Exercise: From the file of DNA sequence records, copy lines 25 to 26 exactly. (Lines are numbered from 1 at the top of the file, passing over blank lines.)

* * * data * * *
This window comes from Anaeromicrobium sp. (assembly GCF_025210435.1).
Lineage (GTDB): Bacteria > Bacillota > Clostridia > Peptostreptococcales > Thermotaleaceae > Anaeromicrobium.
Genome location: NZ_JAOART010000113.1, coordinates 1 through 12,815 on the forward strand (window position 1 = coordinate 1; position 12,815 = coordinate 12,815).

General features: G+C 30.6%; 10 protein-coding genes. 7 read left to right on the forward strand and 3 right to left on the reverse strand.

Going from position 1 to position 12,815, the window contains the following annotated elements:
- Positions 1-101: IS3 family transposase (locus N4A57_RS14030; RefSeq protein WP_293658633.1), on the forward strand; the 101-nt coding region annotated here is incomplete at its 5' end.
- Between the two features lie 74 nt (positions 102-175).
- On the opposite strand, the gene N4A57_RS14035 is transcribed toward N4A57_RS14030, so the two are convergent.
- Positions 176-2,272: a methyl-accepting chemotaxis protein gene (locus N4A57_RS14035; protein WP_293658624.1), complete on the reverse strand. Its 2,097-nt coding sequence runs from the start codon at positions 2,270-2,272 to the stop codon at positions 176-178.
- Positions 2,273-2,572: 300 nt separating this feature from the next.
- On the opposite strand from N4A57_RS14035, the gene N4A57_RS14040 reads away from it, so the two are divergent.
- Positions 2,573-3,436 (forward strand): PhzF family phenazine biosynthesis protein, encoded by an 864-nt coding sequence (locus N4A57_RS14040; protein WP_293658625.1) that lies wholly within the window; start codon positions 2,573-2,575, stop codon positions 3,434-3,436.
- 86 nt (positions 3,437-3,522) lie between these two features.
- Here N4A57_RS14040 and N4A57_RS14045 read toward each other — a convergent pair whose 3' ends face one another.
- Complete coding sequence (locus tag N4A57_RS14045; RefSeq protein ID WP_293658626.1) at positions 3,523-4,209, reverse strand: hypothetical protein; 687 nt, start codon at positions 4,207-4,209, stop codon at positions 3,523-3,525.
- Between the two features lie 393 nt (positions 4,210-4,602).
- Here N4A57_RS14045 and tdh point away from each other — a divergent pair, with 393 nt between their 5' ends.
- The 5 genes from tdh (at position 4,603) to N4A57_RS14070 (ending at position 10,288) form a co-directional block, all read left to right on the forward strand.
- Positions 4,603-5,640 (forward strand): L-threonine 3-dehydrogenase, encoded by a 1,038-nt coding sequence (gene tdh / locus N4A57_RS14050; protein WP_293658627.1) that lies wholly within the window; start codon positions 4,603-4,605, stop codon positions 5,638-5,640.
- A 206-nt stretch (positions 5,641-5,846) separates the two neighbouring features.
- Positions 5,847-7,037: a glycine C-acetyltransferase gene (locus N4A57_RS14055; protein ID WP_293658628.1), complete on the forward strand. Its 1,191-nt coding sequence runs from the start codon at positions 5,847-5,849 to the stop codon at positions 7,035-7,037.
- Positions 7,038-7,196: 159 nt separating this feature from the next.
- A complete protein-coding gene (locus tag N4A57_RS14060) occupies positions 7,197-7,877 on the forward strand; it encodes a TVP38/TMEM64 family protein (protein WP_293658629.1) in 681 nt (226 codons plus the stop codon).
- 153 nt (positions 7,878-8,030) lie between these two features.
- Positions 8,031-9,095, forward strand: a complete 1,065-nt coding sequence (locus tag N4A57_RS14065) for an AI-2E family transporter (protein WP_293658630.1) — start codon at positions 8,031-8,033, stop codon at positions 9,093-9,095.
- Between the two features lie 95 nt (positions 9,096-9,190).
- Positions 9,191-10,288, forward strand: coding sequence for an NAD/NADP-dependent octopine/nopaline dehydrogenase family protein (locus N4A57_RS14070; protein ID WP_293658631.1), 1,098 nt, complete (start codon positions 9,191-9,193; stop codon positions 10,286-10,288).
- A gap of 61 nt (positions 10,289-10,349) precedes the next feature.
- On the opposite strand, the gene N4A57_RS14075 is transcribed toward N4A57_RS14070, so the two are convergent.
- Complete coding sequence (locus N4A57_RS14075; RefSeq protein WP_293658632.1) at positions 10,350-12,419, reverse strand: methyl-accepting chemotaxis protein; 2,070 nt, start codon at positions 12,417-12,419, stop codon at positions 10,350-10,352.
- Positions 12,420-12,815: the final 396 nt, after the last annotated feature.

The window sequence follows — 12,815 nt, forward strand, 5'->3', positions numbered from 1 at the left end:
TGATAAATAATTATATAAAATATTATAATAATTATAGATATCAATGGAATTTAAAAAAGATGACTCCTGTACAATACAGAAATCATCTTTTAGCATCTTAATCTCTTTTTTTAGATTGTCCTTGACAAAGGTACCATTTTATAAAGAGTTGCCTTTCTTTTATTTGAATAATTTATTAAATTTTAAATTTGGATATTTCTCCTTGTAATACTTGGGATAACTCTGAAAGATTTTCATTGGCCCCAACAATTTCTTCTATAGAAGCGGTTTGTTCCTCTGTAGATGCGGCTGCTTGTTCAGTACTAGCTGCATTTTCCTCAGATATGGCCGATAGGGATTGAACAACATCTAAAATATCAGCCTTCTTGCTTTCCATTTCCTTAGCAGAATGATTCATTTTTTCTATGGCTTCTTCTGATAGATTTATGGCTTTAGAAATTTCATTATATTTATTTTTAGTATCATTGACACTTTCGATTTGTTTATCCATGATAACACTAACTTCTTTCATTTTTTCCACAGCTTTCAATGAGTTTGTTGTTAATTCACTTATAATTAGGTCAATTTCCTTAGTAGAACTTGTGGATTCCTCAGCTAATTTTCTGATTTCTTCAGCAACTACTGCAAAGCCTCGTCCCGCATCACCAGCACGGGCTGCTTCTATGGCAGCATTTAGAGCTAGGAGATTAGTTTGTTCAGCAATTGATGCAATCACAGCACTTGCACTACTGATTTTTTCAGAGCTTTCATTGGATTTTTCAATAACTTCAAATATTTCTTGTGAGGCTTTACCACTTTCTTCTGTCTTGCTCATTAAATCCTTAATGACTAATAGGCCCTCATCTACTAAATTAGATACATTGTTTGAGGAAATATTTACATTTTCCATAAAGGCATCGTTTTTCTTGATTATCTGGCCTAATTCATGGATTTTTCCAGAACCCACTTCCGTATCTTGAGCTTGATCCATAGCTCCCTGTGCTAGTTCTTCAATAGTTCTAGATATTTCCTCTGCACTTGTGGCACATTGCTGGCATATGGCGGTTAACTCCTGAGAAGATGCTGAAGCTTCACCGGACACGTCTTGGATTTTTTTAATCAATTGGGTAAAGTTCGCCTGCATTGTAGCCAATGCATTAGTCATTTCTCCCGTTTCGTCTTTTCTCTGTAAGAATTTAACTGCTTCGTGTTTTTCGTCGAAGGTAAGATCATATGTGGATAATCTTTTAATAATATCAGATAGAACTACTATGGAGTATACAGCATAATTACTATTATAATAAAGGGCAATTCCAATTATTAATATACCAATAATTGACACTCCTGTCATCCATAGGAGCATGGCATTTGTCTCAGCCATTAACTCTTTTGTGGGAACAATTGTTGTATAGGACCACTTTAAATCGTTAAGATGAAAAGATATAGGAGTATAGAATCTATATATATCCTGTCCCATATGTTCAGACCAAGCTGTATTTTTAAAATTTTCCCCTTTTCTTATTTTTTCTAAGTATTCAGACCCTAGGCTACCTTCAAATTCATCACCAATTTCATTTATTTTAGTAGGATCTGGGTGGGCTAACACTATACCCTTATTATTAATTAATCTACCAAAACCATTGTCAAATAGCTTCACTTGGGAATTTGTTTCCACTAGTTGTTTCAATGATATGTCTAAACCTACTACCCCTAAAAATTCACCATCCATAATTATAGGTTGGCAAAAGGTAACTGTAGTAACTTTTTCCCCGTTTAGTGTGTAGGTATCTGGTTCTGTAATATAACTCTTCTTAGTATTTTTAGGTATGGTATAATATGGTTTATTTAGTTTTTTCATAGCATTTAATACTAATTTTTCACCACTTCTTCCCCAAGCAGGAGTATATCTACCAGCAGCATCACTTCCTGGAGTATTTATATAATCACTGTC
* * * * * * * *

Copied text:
- Positions 8,031-9,095, forward strand: a complete 1,065-nt coding sequence (locus tag N4A57_RS14065) for an AI-2E family transporter (protein WP_293658630.1) — start codon at positions 8,031-8,033, stop codon at positions 9,093-9,095.
- Between the two features lie 95 nt (positions 9,096-9,190).